Wednesday, October 30, 2019

Afternoon Sunlight

My sister offered to use her surplus airline miles to buy my wife and I tickets to visit her in post-Brexit Britain next Spring. She lives in Scotland and is an ardent separatist wishing an independent Scotland were back in the European Union for her children's futures. She is living through tough times as farming subsidies vanish and practices sustained by the EU are withdrawn and her neighbors find their backs to the wall as the markets for their products are in a state of total uncertainty. Yet she found time to figure out with my wife how we can get back for a visit next Spring Break. I look forward to it.
My own future is filled with certain uncertainty and where I look forward to that my sisters, all three of them, live lives of measured certainty. I  was always the wanderer which leads me to conclude there is a great deal of nature in us overriding the nurture. But that is an argument I leave to geneticists to sort out; I have a life to live.  For the first time in twelve years of posting on this page I find myself running into a mental block as i thresh out my situation in my own mind while trying to maintain an outward even keel on the page.
My relationship to Key West is changing even though my feelings for this town, and my very generous employer haven't changed. For a nomad like me to find myself able to describe Key West as home is a special thing, and as much as I struggled to think of Santa Cruz as home during my decades in California, the relationship never jelled for me. I grew up there and became an adult even though I arrived in town at age 23 and was properly an adult in body if not in attitude when I left Europe for the last time as a resident. I know my feelings for Key West will evolve into the most nauseating nostalgia after we take off until we eventually return to the reality of this place and a cabin in the sun in a grossly overpriced marina. And then the complaints about Key West's shortcomings will resume. It's what you do when you live here.
I suffer also from a slightly obsessive personality, producing a daily blog for a dozen years hints at that condition, so now my mind is focused on the future. My wife is pondering living options in the van we are staring to design which will be built in the Spring while I am contemplating maps and routes and distances and costs and photos. Too much of my life has slipped by the era of film and I have few photos of my life in the 20th century. I was born as the first human built satellite circled the Earth and i grew up in a world promising technological wonders always  " the year 2000." That landmark came and went and sure we have astonishing technology but not the flying cars and body transplants they promised when I was a child. I'll happily take the Internet and satellite communications in the meantime, thanks.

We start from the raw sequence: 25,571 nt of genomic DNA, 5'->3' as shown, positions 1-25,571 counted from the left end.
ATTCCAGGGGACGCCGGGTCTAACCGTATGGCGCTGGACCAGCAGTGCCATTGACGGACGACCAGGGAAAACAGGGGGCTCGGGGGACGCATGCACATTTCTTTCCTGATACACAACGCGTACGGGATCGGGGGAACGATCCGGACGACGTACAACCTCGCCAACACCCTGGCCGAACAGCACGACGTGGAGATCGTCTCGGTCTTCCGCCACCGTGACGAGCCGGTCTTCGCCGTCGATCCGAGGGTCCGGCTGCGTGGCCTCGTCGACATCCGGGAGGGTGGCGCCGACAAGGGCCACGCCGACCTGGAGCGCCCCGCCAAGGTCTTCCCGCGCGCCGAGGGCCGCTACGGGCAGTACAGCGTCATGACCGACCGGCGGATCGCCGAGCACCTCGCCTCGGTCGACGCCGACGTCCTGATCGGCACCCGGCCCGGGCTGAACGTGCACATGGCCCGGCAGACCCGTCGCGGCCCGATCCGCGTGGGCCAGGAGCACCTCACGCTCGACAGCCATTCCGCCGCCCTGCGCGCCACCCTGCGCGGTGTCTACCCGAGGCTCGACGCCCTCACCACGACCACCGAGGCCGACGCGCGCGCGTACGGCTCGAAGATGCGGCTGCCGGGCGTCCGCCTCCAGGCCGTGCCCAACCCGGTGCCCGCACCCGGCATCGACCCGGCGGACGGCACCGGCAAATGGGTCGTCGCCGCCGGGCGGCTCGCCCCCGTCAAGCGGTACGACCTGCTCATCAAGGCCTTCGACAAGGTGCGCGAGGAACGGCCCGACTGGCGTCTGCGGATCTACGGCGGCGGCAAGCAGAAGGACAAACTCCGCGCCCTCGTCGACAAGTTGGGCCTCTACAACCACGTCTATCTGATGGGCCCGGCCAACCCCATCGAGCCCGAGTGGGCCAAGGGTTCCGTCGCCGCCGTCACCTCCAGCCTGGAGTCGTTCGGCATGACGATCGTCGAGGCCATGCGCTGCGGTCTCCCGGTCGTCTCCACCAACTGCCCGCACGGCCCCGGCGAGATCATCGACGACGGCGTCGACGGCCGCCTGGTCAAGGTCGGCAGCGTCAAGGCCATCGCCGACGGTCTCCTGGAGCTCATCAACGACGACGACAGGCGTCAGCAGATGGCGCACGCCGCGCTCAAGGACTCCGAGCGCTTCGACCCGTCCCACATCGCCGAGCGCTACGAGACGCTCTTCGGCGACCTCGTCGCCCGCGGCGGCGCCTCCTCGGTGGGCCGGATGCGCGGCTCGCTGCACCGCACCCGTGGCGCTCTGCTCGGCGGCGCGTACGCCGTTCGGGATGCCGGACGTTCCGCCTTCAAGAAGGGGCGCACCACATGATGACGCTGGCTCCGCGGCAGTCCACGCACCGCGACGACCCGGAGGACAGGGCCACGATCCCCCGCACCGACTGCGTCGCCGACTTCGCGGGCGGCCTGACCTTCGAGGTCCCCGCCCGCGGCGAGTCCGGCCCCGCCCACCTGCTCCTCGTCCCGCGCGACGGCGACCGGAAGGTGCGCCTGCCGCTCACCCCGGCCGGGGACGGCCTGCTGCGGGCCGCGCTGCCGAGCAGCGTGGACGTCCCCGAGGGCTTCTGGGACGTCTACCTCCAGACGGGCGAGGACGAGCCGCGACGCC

Digital photography has become my blessing and my curse. I cannot see an immediate future on two wheels. If I were single and dog free I would take off on a motorcycle to see the world but as I am encumbered with two sidekicks a motorcycle even with sidecar is not going to work. And let's be honest, the comfort of a van and a home on wheels wherein I can close out the world has its appeal. My friend Webb who loves an ascetic life in a small sailboat acknowledges he could make a comfortable home in a  box on wheels equipped as it will be with kitchen toilet shower (after a fashion) and heat and cold. To him 72 square feet of living is luxurious but for most people living in a shoe box would be a severe inconvenience. For me now a motorcycle is surplus.
That is where I can now focus my intensity: digital photography is difficult to master I have discovered and nowadays the technology is superb and free! The modern digital camera has outpaced me. If you look at early entries in this blog when I conceived the idea of documenting this wondrous happy place I had landed in you can see I had some good photography ideas in between the cliches but the machinery i held in my hands, an HEC smartphone was sorely lacking. Especially as I had no idea how to bend digital photography to my will.
I am attempting to remedy those deficiencies by taking on a course of photographic learning with all the intensity I applied to learning to ride a motorcycle in my teenage years when the only tools I had were magazines and books and trial and error. I have one ankle that still aches occasionally from the time I dropped my motorcycle on it when practicing a slow turn I read about in a magazine interview on how to ride better!